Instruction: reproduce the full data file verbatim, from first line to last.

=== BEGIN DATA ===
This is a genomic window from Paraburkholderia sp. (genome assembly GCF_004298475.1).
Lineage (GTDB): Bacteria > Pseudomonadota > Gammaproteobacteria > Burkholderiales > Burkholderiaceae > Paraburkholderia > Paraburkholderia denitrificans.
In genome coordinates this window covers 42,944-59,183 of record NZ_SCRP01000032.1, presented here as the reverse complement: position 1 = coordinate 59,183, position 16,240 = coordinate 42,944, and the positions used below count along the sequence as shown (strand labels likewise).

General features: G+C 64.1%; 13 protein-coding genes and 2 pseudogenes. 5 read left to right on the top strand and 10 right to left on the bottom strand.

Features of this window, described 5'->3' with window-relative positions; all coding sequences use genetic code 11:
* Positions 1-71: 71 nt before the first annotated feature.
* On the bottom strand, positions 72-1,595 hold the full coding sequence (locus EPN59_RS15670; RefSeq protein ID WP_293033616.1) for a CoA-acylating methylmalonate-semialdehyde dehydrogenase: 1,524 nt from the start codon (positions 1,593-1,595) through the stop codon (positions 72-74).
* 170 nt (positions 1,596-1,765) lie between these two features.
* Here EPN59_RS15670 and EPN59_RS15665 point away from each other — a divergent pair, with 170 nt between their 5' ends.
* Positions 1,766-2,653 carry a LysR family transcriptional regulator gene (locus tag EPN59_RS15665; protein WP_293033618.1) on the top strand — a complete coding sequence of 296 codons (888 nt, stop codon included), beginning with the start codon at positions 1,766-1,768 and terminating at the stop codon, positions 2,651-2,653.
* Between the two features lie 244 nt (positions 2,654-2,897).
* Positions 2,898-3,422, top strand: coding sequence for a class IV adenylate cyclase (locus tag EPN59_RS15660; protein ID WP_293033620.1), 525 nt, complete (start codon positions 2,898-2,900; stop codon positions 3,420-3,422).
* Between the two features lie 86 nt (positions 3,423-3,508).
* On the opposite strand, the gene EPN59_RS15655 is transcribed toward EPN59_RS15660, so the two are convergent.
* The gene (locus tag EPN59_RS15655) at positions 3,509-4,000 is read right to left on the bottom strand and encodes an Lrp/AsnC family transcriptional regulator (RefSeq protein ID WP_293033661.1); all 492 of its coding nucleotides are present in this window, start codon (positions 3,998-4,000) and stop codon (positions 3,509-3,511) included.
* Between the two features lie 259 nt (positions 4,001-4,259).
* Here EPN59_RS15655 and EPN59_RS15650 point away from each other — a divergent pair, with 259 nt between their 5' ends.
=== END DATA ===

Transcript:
This is a genomic window from Paraburkholderia sp. (genome assembly GCF_004298475.1).
Lineage (GTDB): Bacteria > Pseudomonadota > Gammaproteobacteria > Burkholderiales > Burkholderiaceae > Paraburkholderia > Paraburkholderia denitrificans.
In genome coordinates this window covers 42,944-59,183 of record NZ_SCRP01000032.1, presented here as the reverse complement: position 1 = coordinate 59,183, position 16,240 = coordinate 42,944, and the positions used below count along the sequence as shown (strand labels likewise).

General features: G+C 64.1%; 13 protein-coding genes and 2 pseudogenes. 5 read left to right on the top strand and 10 right to left on the bottom strand.

Features of this window, described 5'->3' with window-relative positions; all coding sequences use genetic code 11:
* Positions 1-71: 71 nt before the first annotated feature.
* On the bottom strand, positions 72-1,595 hold the full coding sequence (locus EPN59_RS15670; RefSeq protein ID WP_293033616.1) for a CoA-acylating methylmalonate-semialdehyde dehydrogenase: 1,524 nt from the start codon (positions 1,593-1,595) through the stop codon (positions 72-74).
* 170 nt (positions 1,596-1,765) lie between these two features.
* Here EPN59_RS15670 and EPN59_RS15665 point away from each other — a divergent pair, with 170 nt between their 5' ends.
* Positions 1,766-2,653 carry a LysR family transcriptional regulator gene (locus tag EPN59_RS15665; protein WP_293033618.1) on the top strand — a complete coding sequence of 296 codons (888 nt, stop codon included), beginning with the start codon at positions 1,766-1,768 and terminating at the stop codon, positions 2,651-2,653.
* Between the two features lie 244 nt (positions 2,654-2,897).
* Positions 2,898-3,422, top strand: coding sequence for a class IV adenylate cyclase (locus tag EPN59_RS15660; protein ID WP_293033620.1), 525 nt, complete (start codon positions 2,898-2,900; stop codon positions 3,420-3,422).
* Between the two features lie 86 nt (positions 3,423-3,508).
* On the opposite strand, the gene EPN59_RS15655 is transcribed toward EPN59_RS15660, so the two are convergent.
* The gene (locus tag EPN59_RS15655) at positions 3,509-4,000 is read right to left on the bottom strand and encodes an Lrp/AsnC family transcriptional regulator (RefSeq protein ID WP_293033661.1); all 492 of its coding nucleotides are present in this window, start codon (positions 3,998-4,000) and stop codon (positions 3,509-3,511) included.
* Between the two features lie 259 nt (positions 4,001-4,259).
* Here EPN59_RS15655 and EPN59_RS15650 point away from each other — a divergent pair, with 259 nt between their 5' ends.